draft version

term the subject
narrator Marko Jenko
published November 2014

In his article Politics, Identification and Subjectivization Jacques Rancière links subjectivization, or the logic of political subjectivization, (1) to a denial of an identity given by an other (instead of right names given by a policy, we now have misnomers articulating a certain gap or an in-between, which is the place of a political subject, i.e., an outsider or proletarian in the oldest sense of the word, and not a universal victim); then (2) to a demonstration, which presupposes the other of the policy, insofar as it refuses to be a witness of a wrong or refuses evidence or argument (here, there is no consensus or communication; still, the other is constantly addressed and confronted); and finally (3), as if in a strange circular logic going from obverse to reverse, or from (3) back to (1), that is back to the denial of an identity, yet inasmuch as it is now an impossible identification with the very gap or in-between, also inherent to language, i.e., “we are and we are not”. In other words, the place of a political subject is this very interval or gap of being displaced in relation to names, identities, cultures, contexts, life-world, etc., with political subjectivization seemingly being nothing but the emergence of this in-between and a political subject. Here, and quite typically for Rancière, we can easily sense his well-known preoccupation with the political subjectivization of the “disenfranchised”, when the outsider or the “part of no part” becomes a political subject by re-claiming the right to speak, to having a voice, of course in view of an unrecognized wrong and of bringing about future change.


However, from a somewhat different, ultimately even incompatible perspective, we could simply say that the in-between is not only a place for a political subject, but that the subject tout court is nothing but this very interval, gap, break, displacement, cut, split, strange circular logic or obverse-to-reverse shift. In fact, we could argue that political subjectivization, beginning with the denial of an identity given by an other and articulation of an in-between, actually, in a reverse way, also comes to fill in this very interval or gap. We thus need to grasp the subject prior to the advent of a political subject or political subjectivization. If we once again take into account the strange circularity, we could also say that the subject is in fact doubly inscribed: as the gap and as the process of subjectivization, which fills in the gap, yet begins with its initial appearance (denial of an identity). To simplify, political subjectivization both “generates” or stems from the gap and actually sustains it by trying to fill it in. This other, Lacanian perspective shows us, if we leave aside the question of subjective destitution in analysis, that it is indeed necessary to speak of the subject before (political) subjectivization, which would in fact, from this perspective, be closer to what Rancière calls universality, inasmuch as it concerns everything “[t]hat follows”, i.e., the advent of a new signifier. It would also be perhaps much more productive to instead re-posit universality as this very gap, cut, etc. To illustrate with a known example: the universal cuts through the multicultural globality or the container of globality by displacing every instance in it from itself (be it Eastern, Western, Chinese, American, European, etc.), making it not fully coincide with itself. All in all, we should definitely inspect much more closely this different perspective on subjectivization and the subject, which is, in Slavoj Žižek’s words (see The Ticklish Subject), “originally in discord with its contextualized situation”, inasmuch as something in it “resists full inclusion into the context”.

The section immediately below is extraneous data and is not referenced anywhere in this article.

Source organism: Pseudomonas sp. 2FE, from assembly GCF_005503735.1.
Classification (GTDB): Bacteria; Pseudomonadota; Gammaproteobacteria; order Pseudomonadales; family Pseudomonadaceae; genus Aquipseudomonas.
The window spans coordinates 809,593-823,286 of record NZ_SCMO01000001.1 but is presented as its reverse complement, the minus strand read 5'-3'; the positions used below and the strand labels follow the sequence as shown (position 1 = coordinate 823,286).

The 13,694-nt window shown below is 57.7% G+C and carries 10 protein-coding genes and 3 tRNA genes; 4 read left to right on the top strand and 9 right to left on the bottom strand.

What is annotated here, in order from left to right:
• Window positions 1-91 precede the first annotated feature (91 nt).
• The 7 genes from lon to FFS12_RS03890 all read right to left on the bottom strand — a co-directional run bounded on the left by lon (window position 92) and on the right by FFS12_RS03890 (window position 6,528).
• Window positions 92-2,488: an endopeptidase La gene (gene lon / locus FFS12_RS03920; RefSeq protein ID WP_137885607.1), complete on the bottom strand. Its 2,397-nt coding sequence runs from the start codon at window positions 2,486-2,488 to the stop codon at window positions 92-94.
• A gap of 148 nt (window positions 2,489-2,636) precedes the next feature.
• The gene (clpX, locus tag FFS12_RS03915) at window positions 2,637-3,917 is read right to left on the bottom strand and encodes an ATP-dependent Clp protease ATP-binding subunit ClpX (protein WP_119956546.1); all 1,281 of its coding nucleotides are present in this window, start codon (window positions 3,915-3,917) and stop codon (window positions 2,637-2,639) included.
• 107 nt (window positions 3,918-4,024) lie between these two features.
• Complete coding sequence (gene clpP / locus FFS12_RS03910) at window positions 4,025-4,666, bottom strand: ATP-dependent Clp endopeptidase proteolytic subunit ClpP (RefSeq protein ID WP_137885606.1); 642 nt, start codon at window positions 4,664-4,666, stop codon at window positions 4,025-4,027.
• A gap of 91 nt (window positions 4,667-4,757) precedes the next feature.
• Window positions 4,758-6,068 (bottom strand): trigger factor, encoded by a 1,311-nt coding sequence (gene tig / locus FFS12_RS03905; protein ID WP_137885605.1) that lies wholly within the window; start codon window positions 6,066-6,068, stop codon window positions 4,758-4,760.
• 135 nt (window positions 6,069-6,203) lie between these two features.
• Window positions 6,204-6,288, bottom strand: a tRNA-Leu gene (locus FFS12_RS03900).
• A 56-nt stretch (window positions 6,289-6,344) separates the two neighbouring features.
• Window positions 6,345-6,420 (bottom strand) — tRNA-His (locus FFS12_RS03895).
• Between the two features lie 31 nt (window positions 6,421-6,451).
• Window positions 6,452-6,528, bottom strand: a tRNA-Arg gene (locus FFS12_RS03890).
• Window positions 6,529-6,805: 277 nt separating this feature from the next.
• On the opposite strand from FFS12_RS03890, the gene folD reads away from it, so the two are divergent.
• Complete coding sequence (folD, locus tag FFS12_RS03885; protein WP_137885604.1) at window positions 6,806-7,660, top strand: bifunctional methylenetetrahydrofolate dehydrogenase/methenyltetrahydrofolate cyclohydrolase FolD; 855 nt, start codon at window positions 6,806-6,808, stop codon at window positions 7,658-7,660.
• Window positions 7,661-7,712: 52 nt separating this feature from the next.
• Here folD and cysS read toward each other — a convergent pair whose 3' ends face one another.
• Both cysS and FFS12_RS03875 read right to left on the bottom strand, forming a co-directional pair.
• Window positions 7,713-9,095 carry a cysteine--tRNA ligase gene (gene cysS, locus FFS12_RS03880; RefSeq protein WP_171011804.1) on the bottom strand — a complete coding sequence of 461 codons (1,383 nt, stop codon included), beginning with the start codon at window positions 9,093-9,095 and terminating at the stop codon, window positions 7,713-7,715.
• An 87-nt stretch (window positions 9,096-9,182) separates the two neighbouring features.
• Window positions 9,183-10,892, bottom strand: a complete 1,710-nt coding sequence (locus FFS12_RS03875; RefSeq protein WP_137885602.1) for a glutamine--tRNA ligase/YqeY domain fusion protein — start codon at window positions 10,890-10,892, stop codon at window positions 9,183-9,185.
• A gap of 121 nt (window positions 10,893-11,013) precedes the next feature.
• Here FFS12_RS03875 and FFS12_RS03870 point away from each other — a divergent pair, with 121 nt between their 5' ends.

The question is, of course, how does the subject concern us in art and art history, mostly in view of the now old, yet persistent onslaught of cognitivism, brain sciences, anthropology or history of visual culture, which all in their own way erase or exclude the problem of the subject? Here, we should perhaps propose a fundamental re-reading of art history and its achievements, focusing especially on the work of Daniel Arasse, where the question of the subject (as the name for a difference), together with the problematic of the detail in art, is undoubtedly most developed. Another matter to be discussed, in view of the subject being displaced in relation to names, identities, cultures, contexts, life-world, etc., is of course the question if all or most praxes of contemporary contextualizing (or democratic materialism) simply repeat art history’s (old, but necessary) “mistake” of reducing art to craft, i.e., to nothing but a bearer of marks of a certain context (geographical or otherwise).